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Paul and the Gospel of Thomas (Part X)

April 22, 2010

In light of the foregoing considerations, it seems clear that at least some elements of Thomas’s theology developed later and on a much different trajectory than that of Paul. When the authors of the Gospel of Thomas found a given Pauline term, phrase, image, or discussion acceptable for use, they also invariably altered the received Pauline tradition to fit a uniquely Thomasine perspective. The authors of the Gospel of Thomas were familiar with certain Pauline ideas but ultimately rejected them as having legitimacy for explaining the significance of identifying with Jesus through confession. Keeping these different presentations of Jesus in mind, I close with five conclusions that arise from the previous nine posts:

1. There are several discernible parallels in the writings of Paul and the Gospel of Thomas.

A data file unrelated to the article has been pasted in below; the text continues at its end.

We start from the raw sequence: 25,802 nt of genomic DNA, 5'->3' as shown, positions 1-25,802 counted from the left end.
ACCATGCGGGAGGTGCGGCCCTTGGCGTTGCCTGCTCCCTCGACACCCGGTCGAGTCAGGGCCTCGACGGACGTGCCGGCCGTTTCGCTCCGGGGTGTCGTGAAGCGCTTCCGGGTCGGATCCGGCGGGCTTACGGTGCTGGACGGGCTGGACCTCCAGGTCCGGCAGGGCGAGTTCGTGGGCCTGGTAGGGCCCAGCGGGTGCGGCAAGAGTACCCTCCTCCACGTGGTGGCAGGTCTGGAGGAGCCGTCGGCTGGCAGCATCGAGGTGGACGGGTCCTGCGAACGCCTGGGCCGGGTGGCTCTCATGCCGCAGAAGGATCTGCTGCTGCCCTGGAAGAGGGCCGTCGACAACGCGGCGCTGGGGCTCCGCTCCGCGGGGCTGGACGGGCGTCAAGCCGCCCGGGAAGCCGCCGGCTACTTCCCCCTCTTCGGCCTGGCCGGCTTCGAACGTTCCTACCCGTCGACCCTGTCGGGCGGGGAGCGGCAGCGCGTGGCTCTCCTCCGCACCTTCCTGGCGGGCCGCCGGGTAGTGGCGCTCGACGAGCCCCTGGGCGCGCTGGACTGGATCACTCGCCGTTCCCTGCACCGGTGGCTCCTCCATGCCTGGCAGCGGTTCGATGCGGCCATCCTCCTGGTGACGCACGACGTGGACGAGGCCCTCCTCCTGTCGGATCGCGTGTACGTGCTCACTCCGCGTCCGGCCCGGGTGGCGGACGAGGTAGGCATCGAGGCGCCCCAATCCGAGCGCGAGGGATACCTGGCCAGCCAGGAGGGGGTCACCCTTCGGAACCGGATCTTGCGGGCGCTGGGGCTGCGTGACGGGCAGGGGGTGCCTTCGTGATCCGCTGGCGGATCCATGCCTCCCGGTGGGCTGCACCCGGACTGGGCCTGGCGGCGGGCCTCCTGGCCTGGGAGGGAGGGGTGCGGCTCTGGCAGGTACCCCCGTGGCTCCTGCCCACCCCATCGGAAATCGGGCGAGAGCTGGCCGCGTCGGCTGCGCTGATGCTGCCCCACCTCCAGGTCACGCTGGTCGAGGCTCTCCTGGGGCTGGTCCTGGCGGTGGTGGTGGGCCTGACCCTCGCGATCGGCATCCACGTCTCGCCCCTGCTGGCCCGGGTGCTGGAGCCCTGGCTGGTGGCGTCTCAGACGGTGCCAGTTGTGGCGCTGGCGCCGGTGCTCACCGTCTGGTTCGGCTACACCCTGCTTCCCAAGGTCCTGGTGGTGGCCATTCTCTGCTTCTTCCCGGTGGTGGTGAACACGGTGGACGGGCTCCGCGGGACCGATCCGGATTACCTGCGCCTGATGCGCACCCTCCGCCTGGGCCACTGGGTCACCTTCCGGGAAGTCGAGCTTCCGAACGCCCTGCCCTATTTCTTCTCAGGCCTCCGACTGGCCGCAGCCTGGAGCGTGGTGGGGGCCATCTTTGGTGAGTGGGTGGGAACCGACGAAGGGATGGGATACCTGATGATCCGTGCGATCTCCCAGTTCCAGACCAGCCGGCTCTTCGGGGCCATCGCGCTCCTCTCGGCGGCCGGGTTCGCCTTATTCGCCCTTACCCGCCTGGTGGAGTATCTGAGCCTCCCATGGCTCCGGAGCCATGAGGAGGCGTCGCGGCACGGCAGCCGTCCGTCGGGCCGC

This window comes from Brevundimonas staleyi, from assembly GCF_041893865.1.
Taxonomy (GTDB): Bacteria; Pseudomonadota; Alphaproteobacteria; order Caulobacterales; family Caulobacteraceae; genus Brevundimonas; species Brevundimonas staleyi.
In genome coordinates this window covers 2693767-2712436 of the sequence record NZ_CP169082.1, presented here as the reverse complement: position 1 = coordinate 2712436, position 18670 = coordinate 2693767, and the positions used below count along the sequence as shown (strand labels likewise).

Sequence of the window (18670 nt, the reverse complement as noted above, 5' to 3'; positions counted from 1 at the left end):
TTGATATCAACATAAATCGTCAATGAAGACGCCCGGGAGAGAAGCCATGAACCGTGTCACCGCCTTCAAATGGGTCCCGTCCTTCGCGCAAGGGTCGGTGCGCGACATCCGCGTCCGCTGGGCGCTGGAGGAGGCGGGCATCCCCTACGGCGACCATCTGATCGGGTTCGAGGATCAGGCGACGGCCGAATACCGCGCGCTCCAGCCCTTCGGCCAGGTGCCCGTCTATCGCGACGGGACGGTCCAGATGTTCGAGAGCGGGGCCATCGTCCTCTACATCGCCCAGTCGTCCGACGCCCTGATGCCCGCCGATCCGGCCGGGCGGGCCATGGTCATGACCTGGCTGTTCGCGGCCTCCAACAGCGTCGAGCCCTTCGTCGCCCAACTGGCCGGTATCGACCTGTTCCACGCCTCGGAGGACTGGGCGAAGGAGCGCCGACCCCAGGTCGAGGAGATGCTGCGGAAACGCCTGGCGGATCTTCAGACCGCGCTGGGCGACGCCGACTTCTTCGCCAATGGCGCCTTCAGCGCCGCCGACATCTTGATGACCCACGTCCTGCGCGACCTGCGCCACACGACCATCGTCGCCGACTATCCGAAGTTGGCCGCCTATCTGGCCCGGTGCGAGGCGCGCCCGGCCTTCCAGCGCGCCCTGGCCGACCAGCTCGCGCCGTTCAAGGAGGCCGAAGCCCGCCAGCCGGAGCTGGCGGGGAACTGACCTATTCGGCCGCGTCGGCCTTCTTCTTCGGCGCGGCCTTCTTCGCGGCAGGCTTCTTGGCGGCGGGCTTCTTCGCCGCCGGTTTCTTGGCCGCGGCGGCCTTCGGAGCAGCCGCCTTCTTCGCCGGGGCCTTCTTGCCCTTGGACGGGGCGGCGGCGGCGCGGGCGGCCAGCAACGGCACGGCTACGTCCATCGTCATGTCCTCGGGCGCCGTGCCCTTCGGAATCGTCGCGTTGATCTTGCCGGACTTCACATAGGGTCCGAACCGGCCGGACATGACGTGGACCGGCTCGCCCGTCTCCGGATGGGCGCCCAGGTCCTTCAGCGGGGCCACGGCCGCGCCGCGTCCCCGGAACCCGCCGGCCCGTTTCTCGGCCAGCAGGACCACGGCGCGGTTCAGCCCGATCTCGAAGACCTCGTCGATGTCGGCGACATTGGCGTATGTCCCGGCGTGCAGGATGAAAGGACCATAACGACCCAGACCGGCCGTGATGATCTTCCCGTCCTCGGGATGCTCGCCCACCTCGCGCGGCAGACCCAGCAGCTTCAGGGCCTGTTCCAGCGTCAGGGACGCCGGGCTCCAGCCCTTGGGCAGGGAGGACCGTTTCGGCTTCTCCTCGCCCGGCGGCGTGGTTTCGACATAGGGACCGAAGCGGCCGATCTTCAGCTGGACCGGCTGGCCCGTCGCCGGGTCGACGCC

2. In each Paul-Thomas parallel, it can be demonstrated that the Thomasine version is later than Paul’s version.

3. In each Paul-Thomas parallel, the Thomasine version shows dependence upon Paul, either directly or as an indirect result of oral transmission.

4. In each Paul-Thomas parallel, Thomas modifies the Pauline tradition to support a theological idea that is uniquely Thomasine and different from the idea represented by Paul.

5. Thus, the adaptation of Pauline traditions (or the characteristic use of Pauline language for Thomasine ends) is evidence of the Gospel of Thomas’s rejection of (at least some) of Paul’s theological ideas.

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